The ancient Egyptians had pyramids. The ancient Romans had aqueducts. The bloodthirsty Vikings had longships. Some historical civilizations are so well-known, almost anyone with even a passing interest in the past would be able to fire off their basic backstory and list of traits.
In fact, someone with only casual experience in history may think that (because of the intense focus that some civilizations garner), the history of the world is made up of only a few powerful empires, and that everyone else is unimportant.
Nothing, of course, could be further from the truth. Oftentimes, a civilization will be incredibly influential and important, but won’t receive a lot of discussion. Normally, this is because there’s nothing left to discuss.
These vanished ancient societies leave large gaps in our understanding. History is, at best, an inexact science, and can best be imagined as a book with several pages missing. Some of the lost cultures and mysterious historical civilizations that we know the least about probably have some of the most interesting stories to tell. Instead, we're left wanting, our minds full of curiosity and wonder.
The Maya are one of the more famous ancient civilizations, but weirdly, that doesn’t mean we know too much about them. The South American jungle setting of their culture means much of the evidence left behind has been reclaimed by nature, leaving modern archeologists and anthropologists with more questions than answers.
We know the Mayans constructed some architectural wonders and created a truly impressive calendar, but we don’t know where they all disappeared to. The Mayan Empire appears to have collapsed about 1,000 years ago, leaving behind a veritable ghost town.
Some modern theorists believe= climate change was the culprit, and in 2018, a team of researchers calculated the environmental conditions during the culture's decline and confirmed this hypothesis. A group of Ph.D. candidates at the University of Cambridge published their study in Science Magazine.
The group studied water trapped in a mineral known as gypsum, which they found in Lake Chichancanab. The researchers measured the chemical variants of water remaining in the gypsum. The lighter isotopes tend to evaporate quicker, so gypsum left with heavier isotopes indicates a drought. "This method is highly accurate and is almost like measuring the water itself," said Nick Evans, one of the authors of the study.
In December 2019, archaeologists discovered a large palace they attribute to the Mayan elite buried at Kulubá in the forests of Mexico's Yucatán state. According to Mexico's National Institute of Anthropology and History, the structure is approximately 180 feet long, 20 feet tall, and was occupied from 600 to 900 AD, when the culture thrived, and again from 850 to 1050 AD, when the Maya fell.
In June 2020, archeologists using a laser imaging technique called LIDAR unveiled a new discovery at the Aguada Fenix site at the base of the Gulf of Mexico. The sprawling complex, almost a mile in length, seems to date to about 1000 BCE, making it potentially both the oldest and largest Mayan monument yet found.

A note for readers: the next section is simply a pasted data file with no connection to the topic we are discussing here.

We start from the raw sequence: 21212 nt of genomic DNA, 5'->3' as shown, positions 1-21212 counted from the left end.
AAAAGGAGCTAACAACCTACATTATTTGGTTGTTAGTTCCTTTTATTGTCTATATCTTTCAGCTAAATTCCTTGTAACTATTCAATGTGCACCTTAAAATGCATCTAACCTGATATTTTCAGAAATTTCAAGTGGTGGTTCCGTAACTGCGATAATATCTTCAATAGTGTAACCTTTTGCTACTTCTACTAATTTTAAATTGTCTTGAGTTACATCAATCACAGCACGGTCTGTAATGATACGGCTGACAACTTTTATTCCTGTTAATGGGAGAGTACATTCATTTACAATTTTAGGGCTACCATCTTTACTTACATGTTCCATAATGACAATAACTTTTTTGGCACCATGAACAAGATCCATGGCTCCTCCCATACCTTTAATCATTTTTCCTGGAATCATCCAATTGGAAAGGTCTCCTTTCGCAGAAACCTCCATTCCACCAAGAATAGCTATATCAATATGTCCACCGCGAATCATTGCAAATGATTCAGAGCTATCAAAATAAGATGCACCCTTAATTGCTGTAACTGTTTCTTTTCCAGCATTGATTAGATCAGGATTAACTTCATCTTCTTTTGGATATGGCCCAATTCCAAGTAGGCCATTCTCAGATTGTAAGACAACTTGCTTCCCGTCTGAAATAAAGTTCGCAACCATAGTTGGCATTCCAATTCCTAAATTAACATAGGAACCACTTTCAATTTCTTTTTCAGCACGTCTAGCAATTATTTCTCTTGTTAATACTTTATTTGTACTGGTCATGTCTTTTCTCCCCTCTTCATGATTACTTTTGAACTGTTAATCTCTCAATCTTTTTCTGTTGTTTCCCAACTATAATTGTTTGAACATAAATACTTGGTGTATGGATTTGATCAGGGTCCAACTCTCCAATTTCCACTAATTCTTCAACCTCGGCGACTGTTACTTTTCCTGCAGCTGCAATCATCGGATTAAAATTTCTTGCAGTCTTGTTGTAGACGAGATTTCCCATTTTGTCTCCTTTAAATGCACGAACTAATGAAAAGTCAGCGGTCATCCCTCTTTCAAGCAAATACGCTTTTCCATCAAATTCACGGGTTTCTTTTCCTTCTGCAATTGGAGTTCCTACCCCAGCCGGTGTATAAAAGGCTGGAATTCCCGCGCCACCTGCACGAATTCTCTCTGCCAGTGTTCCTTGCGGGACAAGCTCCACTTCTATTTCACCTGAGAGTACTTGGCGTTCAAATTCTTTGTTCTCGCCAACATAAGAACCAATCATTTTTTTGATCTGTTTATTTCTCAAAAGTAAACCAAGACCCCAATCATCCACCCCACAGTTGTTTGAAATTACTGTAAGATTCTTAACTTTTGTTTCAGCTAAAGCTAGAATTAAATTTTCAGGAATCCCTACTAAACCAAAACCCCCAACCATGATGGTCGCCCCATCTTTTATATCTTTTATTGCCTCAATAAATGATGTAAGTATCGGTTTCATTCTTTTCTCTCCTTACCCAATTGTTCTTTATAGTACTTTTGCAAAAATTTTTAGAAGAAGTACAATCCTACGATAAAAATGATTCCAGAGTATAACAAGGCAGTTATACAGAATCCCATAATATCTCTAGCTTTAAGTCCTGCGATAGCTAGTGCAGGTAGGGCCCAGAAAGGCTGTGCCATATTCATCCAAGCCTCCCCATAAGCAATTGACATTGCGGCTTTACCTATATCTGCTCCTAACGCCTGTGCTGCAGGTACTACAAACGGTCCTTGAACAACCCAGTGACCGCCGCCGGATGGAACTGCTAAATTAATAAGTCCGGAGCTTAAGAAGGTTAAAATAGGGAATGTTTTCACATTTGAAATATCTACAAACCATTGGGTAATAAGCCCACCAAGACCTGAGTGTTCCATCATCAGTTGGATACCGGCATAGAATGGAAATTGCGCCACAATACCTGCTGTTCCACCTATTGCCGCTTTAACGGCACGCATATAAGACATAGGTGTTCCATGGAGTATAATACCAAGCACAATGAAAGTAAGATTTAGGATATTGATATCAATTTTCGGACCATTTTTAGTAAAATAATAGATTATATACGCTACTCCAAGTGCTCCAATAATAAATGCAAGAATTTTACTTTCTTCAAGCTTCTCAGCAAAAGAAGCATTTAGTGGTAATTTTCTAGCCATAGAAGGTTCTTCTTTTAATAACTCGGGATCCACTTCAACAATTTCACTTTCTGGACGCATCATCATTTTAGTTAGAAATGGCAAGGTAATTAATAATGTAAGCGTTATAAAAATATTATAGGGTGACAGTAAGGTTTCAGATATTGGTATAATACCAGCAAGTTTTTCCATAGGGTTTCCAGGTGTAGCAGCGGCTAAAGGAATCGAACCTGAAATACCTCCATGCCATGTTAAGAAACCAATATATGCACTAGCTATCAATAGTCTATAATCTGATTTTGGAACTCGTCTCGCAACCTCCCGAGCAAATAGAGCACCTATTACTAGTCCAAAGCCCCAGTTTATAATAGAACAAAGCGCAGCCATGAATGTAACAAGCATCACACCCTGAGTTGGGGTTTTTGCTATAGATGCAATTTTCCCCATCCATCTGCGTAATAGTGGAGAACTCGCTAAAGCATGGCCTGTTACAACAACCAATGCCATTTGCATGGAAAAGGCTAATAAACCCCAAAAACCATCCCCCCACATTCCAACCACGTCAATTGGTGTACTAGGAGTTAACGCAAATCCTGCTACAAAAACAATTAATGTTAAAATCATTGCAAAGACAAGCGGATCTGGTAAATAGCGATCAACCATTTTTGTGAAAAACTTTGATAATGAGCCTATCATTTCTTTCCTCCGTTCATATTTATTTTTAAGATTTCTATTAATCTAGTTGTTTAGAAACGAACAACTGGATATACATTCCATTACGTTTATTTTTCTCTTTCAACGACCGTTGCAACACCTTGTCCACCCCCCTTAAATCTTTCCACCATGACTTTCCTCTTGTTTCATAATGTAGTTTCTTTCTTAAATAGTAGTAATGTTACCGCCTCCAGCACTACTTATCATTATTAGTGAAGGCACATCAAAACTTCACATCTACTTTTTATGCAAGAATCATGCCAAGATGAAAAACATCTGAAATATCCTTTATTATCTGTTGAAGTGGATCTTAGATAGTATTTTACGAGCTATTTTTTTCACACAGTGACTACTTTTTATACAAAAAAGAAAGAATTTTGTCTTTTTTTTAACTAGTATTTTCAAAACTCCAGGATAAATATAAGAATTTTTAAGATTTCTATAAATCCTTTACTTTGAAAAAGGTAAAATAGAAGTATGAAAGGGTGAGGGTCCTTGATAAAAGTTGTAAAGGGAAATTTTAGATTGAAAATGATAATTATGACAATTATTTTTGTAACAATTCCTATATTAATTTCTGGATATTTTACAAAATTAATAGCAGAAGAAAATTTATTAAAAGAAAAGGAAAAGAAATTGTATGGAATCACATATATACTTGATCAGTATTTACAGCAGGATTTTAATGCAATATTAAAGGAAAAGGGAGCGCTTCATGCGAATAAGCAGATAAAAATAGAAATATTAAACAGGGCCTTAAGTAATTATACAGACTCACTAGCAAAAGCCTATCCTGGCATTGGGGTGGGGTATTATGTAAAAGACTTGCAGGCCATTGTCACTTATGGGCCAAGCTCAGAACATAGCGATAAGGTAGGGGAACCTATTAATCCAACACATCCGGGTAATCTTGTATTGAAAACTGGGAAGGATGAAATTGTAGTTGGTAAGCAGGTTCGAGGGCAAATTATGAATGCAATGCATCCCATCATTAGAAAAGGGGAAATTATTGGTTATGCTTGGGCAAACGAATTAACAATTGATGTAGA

The word "Clovis" is now nearly synonymous with one type of archeological artifact in particular: arrowheads. This is because the Clovis people littered an entire continent with them. The Clovis appear to be the first truly dominant and expansionist civilization in North America, but very little is known about them.
They spread across the majority of North America (and parts of Central America) within a few thousand years after humans first came to the continent, leaving behind their trademark weapons but very few other clues. No one is sure exactly what happened to this culture, whether it died out or simply assimilated into future civilizations.
Rarely has a civilization gained so much fame for a single piece of art, but then again, this single artwork was replicated dozens of times. The famous "heads" (or Moai) of Easter Island (which were eventually discovered to have underground bodies, which is objectively super cool), are all that is left of the mysterious people who once occupied the remote island.
Easter Island is far away from any other civilization, even by Polynesian standards. This means that one small group of ocean-faring people likely loaded into a canoe, found Easter Island, created some iconic statues, and then either left or died. Modern research suggests the island’s inhabitants, the Rapa Nui, may have destroyed their own livelihood through resource depletion.
The Nabta Playa were a remarkable people, described as ancient astronomers of the Nubian Desert. This civilization existed more than 11,000 years ago, and were the first culture to leave evidence behind of astronomical inquest.
They created countless stone structures meant to track the movements of the stars, which likely laid the groundwork for other ancient civilizations to pick up the study. The Nabta Playa people lived in a harsh desert environment, which helps explain why they didn’t leave much other information behind, although some believe that they were the ancestors of future Nile civilizations.